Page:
One of the primary requirements of the K1-K2 prototype is to possess strong inhibitory potency against Kin-1 and Kin-2, both as an intact molecule as well as upon undergoing hydrolysis to release K1 directed at Kin-1 and K2 at Kin-2. Having found that AL776 (K1-K2) in an in vitro kinase assay possessed dual EGFR and c-Src targeting property as an intact structure, it was important to determine how it could probably bind to the EGFR and c-Src kinase domain. Thus, molecular modeling was used to map the binding of the intact structure to EGFR or c-Src. AL776 was modeled in the EGFR kinase pocket using the 1M17 Protein Data Bank (PDB) structure as a starting point. The quinazoline portion of bound erlotinib  in 1M17 was used as a template to construct and minimize a bound pose of AL776. Despite the large size of AL776, the quinazoline moiety could bind to the 1M17 structure in a pose analogous to erlotinib. In this pose the linker-dasatinib portion of AL776 points out of the ATP binding pocket towards solvent, allowing for conformational flexibility. Furthermore, the tertiary alkyl nitrogen atom of AL776 is in a position such that the protonated form can interact via a hydrogen-bond/ionic interaction with the carboxylate group of Asp776. A sample pose of AL776 showing the N+-Asp776 interaction is given in Fig. 6A.
(A) AL776 modeled in the EGFR kinase-binding pocket using the Protein Data Bank (PDB) with code 1M17. The quinazoline moiety can bind to the hinge region in a manner analogous to erlotinib, while the linker-dasatinib portion of AL776, exposed to solvent, can adopt a number of conformations. The protonated form of the tertiary amine in AL776 can interact with Asp776. (B) AL776 modeled in the c-Src pocket using the PDB with code 3G5D. The dasatinib moiety of AL776 binds to the hinge portion of the c-Src ATP binding pocket in a pose identical to dasatinib while the linker-quinazoline portion of AL776 points out into solvent and can adopt many conformations.
AL776 was also modeled in the c-Src kinase pocket using the PDB structure 3G5D , It was constructed and minimized in 3G5D starting with the bound dasatinib ligand as the template. The dasatinib portion of AL776 is in the same position as dasatinib in 3G5D, and maintains the same protein-ligand non-bonded interactions as dasatinib. The linker-quinazoline portion of AL776 is solvent exposed and makes no specific interactions with the c-Src ATP-binding pocket. A conformational search performed on the linker-quinazoline portion of AL776 produced many diverse conformations, none of which shows any specific H-bond or electrostatic interaction between AL776 atoms and c-Src residues. Thus, when bound to c-Src, the dasatinib portion of AL776 can adopt a binding mode identical to that of dasatinib in 3G5D, while the linker-quinazoline portion of the AL776 is free to adopt a number of conformations, none of which appear particularly favored due to a specific interaction with residues at the mouth of the c-Src ATP binding pocket. A sample pose of AL776 modeled in 3G5D is given in Fig. 6B.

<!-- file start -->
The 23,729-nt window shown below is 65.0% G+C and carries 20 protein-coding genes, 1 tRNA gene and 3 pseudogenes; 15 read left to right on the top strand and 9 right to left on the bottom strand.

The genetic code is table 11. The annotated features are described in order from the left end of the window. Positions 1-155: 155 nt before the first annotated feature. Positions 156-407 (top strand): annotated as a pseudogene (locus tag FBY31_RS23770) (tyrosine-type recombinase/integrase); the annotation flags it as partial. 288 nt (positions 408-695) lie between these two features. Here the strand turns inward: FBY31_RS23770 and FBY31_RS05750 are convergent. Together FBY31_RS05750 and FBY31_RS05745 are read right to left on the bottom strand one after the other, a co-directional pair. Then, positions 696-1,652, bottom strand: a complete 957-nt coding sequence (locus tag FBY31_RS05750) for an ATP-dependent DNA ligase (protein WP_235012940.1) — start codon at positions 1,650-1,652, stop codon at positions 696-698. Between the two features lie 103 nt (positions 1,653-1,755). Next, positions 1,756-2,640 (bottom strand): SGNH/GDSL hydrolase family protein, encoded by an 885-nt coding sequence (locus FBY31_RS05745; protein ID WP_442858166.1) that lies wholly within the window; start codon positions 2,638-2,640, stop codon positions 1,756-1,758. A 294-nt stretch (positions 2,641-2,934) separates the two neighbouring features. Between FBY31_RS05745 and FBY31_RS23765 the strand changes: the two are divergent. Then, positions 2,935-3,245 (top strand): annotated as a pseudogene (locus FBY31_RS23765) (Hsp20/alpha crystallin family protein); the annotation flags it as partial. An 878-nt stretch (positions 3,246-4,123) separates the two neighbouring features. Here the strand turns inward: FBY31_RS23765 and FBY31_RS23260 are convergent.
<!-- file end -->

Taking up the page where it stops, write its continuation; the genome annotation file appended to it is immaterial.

Target modulation and effect on growth inhibition, survival and invasion in cells
(a) Downregulation of EGFR and c-Src phosphorylation by AL776
The contribution of the multiple species in the cells to inhibition of EGFR and c-Src phosphorylation was analyzed by immunoblot assay in NIH3T3-Her14 mouse fibroblast cells transfected with EGFR (Fig. 7A) and in the highly invasive 4T1 mammary tumour cells (Fig. 7B). Cells were treated with different concentrations of AL776 for two hours followed by stimulation with EGF (50 ng/ml) for 30 minutes. The results showed that AL776 induced a dose-dependent inhibition of both EGFR and c-Src phosphorylation with maximal inhibition at a concentration as low as 1 μM. The results obtained from the kinetics of hydrolysis of AL776 inside the cells after 2h are consistent with the presence of intact AL776 along with AL621 and dasatinib (S1 Fig.).
(A) NIH3T3-Her14 (EGFR transfected cells) and (B) 4T1 mouse mammary tumour cells were starved using serum-free medium for 24h and treated with varying concentrations of AL776 for 2h. The drug was removed from the medium and the cells were stimulated with 50 ng/ml of EGF for 30 min. Cells were extracted, lysed and western blot analysis was carried out according to the protocol described in the Materials and Methods section. Membranes were probed with phospho-EGFR (Y1068), phospho-Src (Y416), total EGFR, Src and housekeeping (Actin or GAPDH) antibodies.
(b) Anti-motility and anti-invasive properties of AL776
c-Src being a key tyrosine kinase in the signaling pathways associated with motility and invasion, we thought it of interest to evaluate the effects of AL776 on motility and invasion using the wound-healing and the Boyden chamber assay respectively. These experiments were performed in the highly invasive 4T1 and MDA-MB-231 breast cancer cell lines. Both cell lines were used in these assays due to their high levels of c-Src expression, which is a key oncogene in driving tumour invasion and metastasis [28,29]. The assay was carried out by exposing the cells to the drug for 24h, a time point at which 50% of intact AL776 was found in the cells. Wound-healing assay results showed that AL776 at 0.1 μM blocked wound-closure after a 24h drug exposure in both cell lines (Fig. 8A and B). Boyden chamber invasion assay results showed that AL776, like dasatinib, strongly inhibited invasion at a concentration as low as 0.1 μM. However, gefitinib was mostly unable to block invasion at such low doses (Fig. 8C and D), indicating that c-Src and not EGFR is primarily responsible for the invasive properties of these cells.